This introduces one of the first problems with the Nova architecture. The displacement for AC3 addressing is a signed displacement ranging from -128 to +127. However, there is no legitimate reason to allow negative indexing into the stack; this would intrude into the stack frames of previous routines. If the compiler cannot use negative offsets, then we are restricted to no more than 128 variables per frame.
An alternative is to bias all offsets by -128, and bias register AC3 by +128. This puts register AC3 pointing to the "middle" of the current stack frame and allows the entire range of displacements to be used. However, the SAV and RET instructions, for procedure calls, explicitly reset AC3 to point to the frame base. Trying to maintain AC3 pointing to the middle of the frame would require resetting AC3 (at least two instructions) after every procedure call and return.
A limitation to no more than 128 variables is extremely restrictive: one array indexed by an ASCII character would exceed that capability. However, it is less likely that any one procedure would use more than 128 separate variable names. An entire array has only one variable name, and only arrays have more variables than names. Thus, arrays are allocated at the end of the stack frame, with a pointer to the base element stored in the addressable portion of the stack frame at the beginning. All array accesses are made indirectly through the one-word address, and only this one-word need be directly accessible. This reduces the number of words which must be addressable from all variables to all names. The limit of 128 names does not seem overly restrictive.
Figure 3. Frame structure showing array allocation and access method.
This frame structure is used for the local variables of each procedure, and the use of AC3 as a pointer to the base of the current stack frame allows local variables to be immediately accessible. Remember, however, that the block structure of Pascal allows a programmer to reference variables which are declared in outer procedures. A procedure at level i may reference variables at level 0, level 1, ..., level i-1. These variables will be on the stack in the stack frame for the appropriate procedure. To access one of these variables requires accessing the appropriate frame base pointer. To allow this, an array of frame pointers is kept in low core (zero-page). This array is indexed by level number and yields the most recent frame pointer for that level. Each procedure must store its frame pointer in the element for its level upon procedure entry, and restore the previous value upon procedure exit.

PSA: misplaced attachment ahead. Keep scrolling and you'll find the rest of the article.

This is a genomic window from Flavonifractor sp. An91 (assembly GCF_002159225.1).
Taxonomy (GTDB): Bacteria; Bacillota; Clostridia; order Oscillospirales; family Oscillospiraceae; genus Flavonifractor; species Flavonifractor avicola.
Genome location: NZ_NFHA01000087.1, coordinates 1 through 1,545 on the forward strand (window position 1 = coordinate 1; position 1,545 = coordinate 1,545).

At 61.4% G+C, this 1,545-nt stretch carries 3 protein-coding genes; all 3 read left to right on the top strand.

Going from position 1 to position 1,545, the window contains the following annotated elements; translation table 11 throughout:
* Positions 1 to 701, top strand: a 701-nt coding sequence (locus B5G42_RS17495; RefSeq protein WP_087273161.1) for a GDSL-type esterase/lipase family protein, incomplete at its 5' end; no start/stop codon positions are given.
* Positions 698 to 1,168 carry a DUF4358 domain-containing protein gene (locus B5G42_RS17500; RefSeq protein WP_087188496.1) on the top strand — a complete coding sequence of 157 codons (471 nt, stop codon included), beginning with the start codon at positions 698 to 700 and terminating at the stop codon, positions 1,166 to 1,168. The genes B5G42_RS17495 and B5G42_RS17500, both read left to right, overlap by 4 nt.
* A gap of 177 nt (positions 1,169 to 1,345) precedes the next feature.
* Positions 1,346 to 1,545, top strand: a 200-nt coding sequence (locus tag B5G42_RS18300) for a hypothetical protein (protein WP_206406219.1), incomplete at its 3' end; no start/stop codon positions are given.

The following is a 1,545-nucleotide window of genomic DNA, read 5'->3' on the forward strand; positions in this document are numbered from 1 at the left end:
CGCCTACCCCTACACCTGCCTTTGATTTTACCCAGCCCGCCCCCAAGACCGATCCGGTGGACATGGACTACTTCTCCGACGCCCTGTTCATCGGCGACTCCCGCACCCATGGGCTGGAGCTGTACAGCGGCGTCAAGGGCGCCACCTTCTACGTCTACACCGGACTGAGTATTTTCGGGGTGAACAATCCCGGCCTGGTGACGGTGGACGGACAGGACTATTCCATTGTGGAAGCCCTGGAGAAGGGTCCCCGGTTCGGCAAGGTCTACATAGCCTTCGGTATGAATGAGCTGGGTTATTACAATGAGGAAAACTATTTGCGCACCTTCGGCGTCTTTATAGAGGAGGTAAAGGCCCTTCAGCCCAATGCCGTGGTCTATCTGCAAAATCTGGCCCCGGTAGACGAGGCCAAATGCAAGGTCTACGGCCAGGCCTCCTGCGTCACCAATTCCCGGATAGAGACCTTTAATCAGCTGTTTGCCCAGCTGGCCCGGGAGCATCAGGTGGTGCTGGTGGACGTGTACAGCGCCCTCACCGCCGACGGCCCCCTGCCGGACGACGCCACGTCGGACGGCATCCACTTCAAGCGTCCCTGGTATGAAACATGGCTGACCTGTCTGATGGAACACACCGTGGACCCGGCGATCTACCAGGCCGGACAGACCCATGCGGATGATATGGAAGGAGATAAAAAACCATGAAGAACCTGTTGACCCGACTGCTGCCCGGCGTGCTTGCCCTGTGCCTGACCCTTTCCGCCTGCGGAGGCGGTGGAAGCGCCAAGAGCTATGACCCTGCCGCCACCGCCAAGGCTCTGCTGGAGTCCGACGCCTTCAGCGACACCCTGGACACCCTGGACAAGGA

Statistics from the first Pascal compiler indicate that although a procedure at level i may reference any lower level, in fact, it seldom references variables other than at level i (local) and level 0 (global). Thus, the cost of accessing non-local variables is important only for global variables. Partly because of this, global variables are not put on the stack, but are allocated on zero page and accessed directly by zero-page mode addressing. As with local variables, arrays are allocated after non-array variables and accessed through a one-word pointer stored with non-array variables.
Figure 4. Overall representation of memory for a Pascal compiled program.
A last addressing problem is raised by the use of constants. Constants could be put on the stack, but this would require initializing them upon procedure entry. They could be allocated in the program, but only after the program since the use of a constant may occur undeclared at any time. However, for a long procedure, it may not be possible to directly address due to the limited size of the displacement field. Thus, what is needed is an immediate instruction. To avoid executing the constant requires a jump over it, the constant, and the load into a register, as,
JMP .+2 <constant> LDA r,.-1This three word accessing is required for all accesses to constants.
All code for arithmetic operations involves the use of the arithmetic/logic instructions and hence is strictly register to register. Although, in theory, there are four general registers available, there are in practice few register allocation problems. Register AC3 is permanently allocated to addressing local variables. Register AC2 must be used for all array accesses, accessing non-local variables and VAR parameters, and for certain arithmetic operations (multiply, divide, and compare). This leaves only registers AC0 and AC1, which are allocated as needed.
Instructions exist for addition and subtraction, so at first glance these two functions are easily implemented. However, on a small machine, overflow is a constant problem, and on this machine, no reasonable solution to the overflow problem exists. When adding two numbers, the only possible indicator of overflow is the carry bit. However, the carry is merely complemented when a carry out of the high order bit occurs.
Since the number representation is two's complement, overflow is signalled by a carry out of the sign (high-order bit) which differs from the carry in. Another form of the same statement is that the signs of the inputs are the same and differ from the sign of the output. Both of these conditions are easily tested in hardware; neither is easily tested in software. For the sake of expediency, the compiler does not currently check for overflow.
Multiplication and division are also clumsily implemented by the hardware. The architecture requires that, for multiplication, the two operands be in registers AC1 and AC2. The contents of AC1 is multiplied by AC2, added to AC0 and stored back in AC0 and AC1 as a double register product. The entire operation ignores the two's complement nature of the multiplication. For compiled code, this requires loading AC1 and AC2, clearing register AC0 and multiplying.
For division the opposite occurs: the double register (AC0, AC1) is divided by AC2 with the integer quotient put in AC1 and remainder put in AC0. Again the two's complement representation is ignored.
One important problem for compiler writers deals with the desired output from a comparison. Typically, the syntax of the language refers only to a boolean expression which may be used either in flow-of-control statements (IF-THEN-ELSE, WHILE-DO, REPEAT-UNTIL) or in assignment to a Boolean variable. In the former case, the desired output is a means to jump to a label, in the latter case, a zero (false) or non-zero (true) is desired for assignment. Complicated logical conditions (AND, OR and NOT operators) do not make things easier for jumps. Thus a common ploy is to always generate a zero or one for a test result. This can result in rather inefficient code for conditional flow-of-control code.